New federal ‘security freeze’ will be a win for consumers

You’ll be able to freeze your credit files for free — but identity theft will still be a threat.

Last week, a new law torched some of the banking rules that were put in place after the financial crisis to protect us. But also tucked into the otherwise awful bill was a win for consumers.

By Sept. 21, everyone will be able to place and remove a “security freeze” on their credit files for free. Such a freeze — also called a “credit freeze” — blocks lenders from pulling your credit reports. It’s a powerful tool to thwart identity thieves from using your financial information to open credit cards or take out loans.

Establishing a security freeze is much more potent than putting a fraud alert on your credit report. With a fraud alert, a lender is supposed to verify your identity before it issues credit. But this does not always happen, and you have to keep renewing the alert every 90 days to keep it in place.

With a freeze, the credit bureau can’t release any information in your file without your permission. Until last week, with the new law rolling back parts of the Dodd-Frank financial reform package, there wasn’t a federal security-freeze law, so the rules varied by state. Some states had moved to eliminate the fees for starting, temporarily lifting or removing a freeze, while others had costs that ranged from $2 to $10 for each part of the process.

When you want to apply for a credit card or need someone to view your file for any other reason, you have to unfreeze your credit report and then replace it later. For some customers, this freezing and unfreezing at all three major credit bureaus could cost as much as $60.

Here’s what to expect once the freezes are on the house:

• If you request a freeze by telephone or electronically, it has to be done in at least one business day. After receiving a freeze request by regular mail, the bureaus have three business days to activate it.

You will also need to request a freeze at each of the three bureaus for it to be truly effective.

“This does not fix everything but does fix one problem,” said Francis Creighton, president and chief executive officer of Consumer Data Industry Association, a trade group representing the consumer reporting industry. “The idea of the freeze is to prevent someone from using your information to access new credit.”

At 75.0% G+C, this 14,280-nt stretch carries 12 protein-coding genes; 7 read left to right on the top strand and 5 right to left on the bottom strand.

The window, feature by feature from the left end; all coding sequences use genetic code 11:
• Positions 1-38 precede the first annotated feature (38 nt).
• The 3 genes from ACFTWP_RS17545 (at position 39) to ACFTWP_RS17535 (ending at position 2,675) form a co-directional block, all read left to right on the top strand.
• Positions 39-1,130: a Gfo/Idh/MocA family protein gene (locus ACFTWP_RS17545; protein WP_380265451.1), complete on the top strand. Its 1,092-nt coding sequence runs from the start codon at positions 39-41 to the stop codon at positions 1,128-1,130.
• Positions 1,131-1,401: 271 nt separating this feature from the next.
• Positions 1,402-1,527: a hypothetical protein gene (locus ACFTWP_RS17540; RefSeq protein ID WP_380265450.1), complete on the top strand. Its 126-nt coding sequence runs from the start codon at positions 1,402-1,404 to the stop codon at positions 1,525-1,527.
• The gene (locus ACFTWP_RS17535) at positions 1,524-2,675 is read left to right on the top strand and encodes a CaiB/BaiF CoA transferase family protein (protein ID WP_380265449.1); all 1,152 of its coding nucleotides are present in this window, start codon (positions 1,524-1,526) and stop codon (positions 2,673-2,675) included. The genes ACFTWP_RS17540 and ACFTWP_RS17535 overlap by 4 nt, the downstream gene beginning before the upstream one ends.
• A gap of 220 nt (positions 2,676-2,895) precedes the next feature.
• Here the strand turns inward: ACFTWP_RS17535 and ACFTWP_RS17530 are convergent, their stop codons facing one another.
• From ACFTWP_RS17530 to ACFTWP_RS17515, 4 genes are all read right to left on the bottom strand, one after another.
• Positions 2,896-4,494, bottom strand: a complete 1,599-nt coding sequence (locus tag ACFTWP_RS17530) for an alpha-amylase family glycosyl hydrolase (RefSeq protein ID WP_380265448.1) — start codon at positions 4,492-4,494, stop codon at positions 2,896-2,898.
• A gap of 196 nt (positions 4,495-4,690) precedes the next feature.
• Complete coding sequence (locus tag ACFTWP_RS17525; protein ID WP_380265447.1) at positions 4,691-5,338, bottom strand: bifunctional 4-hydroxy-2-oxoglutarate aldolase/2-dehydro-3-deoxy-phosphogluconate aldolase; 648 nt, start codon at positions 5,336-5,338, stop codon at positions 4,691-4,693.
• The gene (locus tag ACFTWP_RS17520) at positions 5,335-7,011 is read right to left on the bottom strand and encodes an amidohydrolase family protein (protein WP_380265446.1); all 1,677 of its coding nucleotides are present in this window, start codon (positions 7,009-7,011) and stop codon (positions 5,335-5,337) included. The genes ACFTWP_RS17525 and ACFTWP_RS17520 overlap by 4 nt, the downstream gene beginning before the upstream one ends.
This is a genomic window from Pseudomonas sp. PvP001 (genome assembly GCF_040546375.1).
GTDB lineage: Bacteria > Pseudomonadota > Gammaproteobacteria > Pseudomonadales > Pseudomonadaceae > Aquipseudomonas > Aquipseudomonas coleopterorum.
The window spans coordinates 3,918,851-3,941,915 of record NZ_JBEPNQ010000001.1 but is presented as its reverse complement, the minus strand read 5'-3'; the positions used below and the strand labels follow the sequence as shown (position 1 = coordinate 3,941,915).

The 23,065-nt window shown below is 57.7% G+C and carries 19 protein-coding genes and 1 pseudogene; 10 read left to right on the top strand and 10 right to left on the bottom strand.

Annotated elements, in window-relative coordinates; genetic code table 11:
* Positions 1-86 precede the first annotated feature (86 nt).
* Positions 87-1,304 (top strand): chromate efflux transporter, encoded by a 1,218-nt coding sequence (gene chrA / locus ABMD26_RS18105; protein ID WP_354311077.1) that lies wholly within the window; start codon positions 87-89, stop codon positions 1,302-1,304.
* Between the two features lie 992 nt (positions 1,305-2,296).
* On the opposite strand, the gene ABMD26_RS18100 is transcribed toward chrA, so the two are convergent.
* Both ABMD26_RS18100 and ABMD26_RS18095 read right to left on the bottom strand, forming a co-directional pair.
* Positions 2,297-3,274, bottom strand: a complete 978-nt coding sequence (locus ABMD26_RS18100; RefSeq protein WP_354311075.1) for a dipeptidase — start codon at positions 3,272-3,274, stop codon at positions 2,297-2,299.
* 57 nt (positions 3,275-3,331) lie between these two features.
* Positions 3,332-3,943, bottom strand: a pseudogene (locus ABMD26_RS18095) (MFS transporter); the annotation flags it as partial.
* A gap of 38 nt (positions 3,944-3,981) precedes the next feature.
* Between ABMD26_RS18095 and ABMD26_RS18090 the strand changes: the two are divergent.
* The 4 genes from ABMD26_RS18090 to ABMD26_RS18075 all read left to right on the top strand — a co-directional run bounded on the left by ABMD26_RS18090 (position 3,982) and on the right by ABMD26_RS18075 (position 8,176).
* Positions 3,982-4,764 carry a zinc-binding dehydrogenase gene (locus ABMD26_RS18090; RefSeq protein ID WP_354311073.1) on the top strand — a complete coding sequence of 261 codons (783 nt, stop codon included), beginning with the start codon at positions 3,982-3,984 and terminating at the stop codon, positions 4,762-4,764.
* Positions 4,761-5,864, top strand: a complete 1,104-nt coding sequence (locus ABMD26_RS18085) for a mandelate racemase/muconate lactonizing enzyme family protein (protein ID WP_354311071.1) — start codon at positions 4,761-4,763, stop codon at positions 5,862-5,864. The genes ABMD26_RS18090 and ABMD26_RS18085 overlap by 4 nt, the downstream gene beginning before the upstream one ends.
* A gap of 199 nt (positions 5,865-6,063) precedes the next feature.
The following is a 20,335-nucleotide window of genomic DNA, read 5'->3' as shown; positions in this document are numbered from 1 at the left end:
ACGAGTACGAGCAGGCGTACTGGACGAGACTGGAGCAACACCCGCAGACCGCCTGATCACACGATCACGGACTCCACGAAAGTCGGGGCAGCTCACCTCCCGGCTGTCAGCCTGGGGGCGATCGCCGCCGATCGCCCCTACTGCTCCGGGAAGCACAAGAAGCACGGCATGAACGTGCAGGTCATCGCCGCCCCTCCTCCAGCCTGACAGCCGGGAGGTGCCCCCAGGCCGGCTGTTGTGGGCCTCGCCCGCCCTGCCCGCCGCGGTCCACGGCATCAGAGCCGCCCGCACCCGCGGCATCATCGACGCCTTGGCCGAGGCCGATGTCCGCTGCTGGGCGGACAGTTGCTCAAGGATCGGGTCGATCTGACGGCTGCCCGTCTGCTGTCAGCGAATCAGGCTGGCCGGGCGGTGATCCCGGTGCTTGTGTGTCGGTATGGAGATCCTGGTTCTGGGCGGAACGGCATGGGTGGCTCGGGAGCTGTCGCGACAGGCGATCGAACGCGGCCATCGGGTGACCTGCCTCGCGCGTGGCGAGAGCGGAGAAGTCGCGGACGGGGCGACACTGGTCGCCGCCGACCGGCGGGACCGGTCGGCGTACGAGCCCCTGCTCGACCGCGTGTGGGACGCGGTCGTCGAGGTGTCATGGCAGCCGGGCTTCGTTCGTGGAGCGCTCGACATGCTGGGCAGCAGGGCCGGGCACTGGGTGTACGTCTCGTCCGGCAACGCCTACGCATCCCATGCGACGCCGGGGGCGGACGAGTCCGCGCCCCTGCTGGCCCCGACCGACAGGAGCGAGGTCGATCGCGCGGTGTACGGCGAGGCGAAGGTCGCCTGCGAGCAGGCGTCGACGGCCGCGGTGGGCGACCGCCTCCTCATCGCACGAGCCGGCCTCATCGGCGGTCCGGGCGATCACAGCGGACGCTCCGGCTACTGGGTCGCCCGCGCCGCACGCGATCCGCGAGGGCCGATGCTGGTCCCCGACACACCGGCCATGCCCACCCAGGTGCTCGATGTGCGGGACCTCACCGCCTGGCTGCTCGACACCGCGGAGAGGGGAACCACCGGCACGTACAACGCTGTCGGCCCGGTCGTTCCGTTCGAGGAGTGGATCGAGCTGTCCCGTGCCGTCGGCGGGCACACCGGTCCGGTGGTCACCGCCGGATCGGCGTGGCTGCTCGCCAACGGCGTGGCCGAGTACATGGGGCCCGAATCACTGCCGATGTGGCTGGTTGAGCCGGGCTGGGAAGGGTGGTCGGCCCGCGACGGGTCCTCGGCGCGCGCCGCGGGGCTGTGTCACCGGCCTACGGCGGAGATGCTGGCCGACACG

Practically speaking, the credit bureaus are going to want to make placing and lifting a freeze pretty quick, Creighton said.

If the process to lift a freeze is too long or cumbersome, companies that rely on credit files sold by the bureaus could lose some business.

• The Federal Trade Commission was charged with establishing a single webpage that includes a link to each credit bureau to make it easier for consumers to place a freeze.

• An initial fraud alert will now last for one year. Identity-theft victims will still be able to extend a fraud alert for seven years.

• There are quite a few exceptions as to who can still view your files with a freeze in place. Financial companies with whom you do business — or to whom you owe money — can see them. Any federal, state or local agency as well as law enforcement, trial court, or private collection agency with a court order, warrant or subpoena would have access. So, too, would a child-support agency or a federal or state agency investigating fraud or trying to collect delinquent taxes or unpaid court orders.

Your file can also be viewed by any person using the information in connection with getting insurance, or a background screening for housing or employment.

“The federal free credit freeze is bittersweet,” said Ed Mierzwinski, consumer program director with U.S. PIRG.

Mierzwinski was critical that the federal law isn’t as strong as some state laws, which allow the freeze to also apply to employment and insurance uses of credit reports.

“There are a lot of areas where people’s identity can still be stolen,” he said.

Remember the Equifax breach? That data hack exposed personal information for close to 148 million Americans, including Social Security numbers, driver’s license information, birthdays and other data that can be used to steal people’s identity. For example, thieves could still file a fraudulent tax return even if you have a freeze in place.

With so much of our data being stolen, having the ability to quickly freeze and unfreeze your files at no cost is a good step toward protecting your identity. But don’t be overly confident that your credit is so secure that you can’t still become a victim of identity theft. The threat is still out there.

— Washington Post Writers Group

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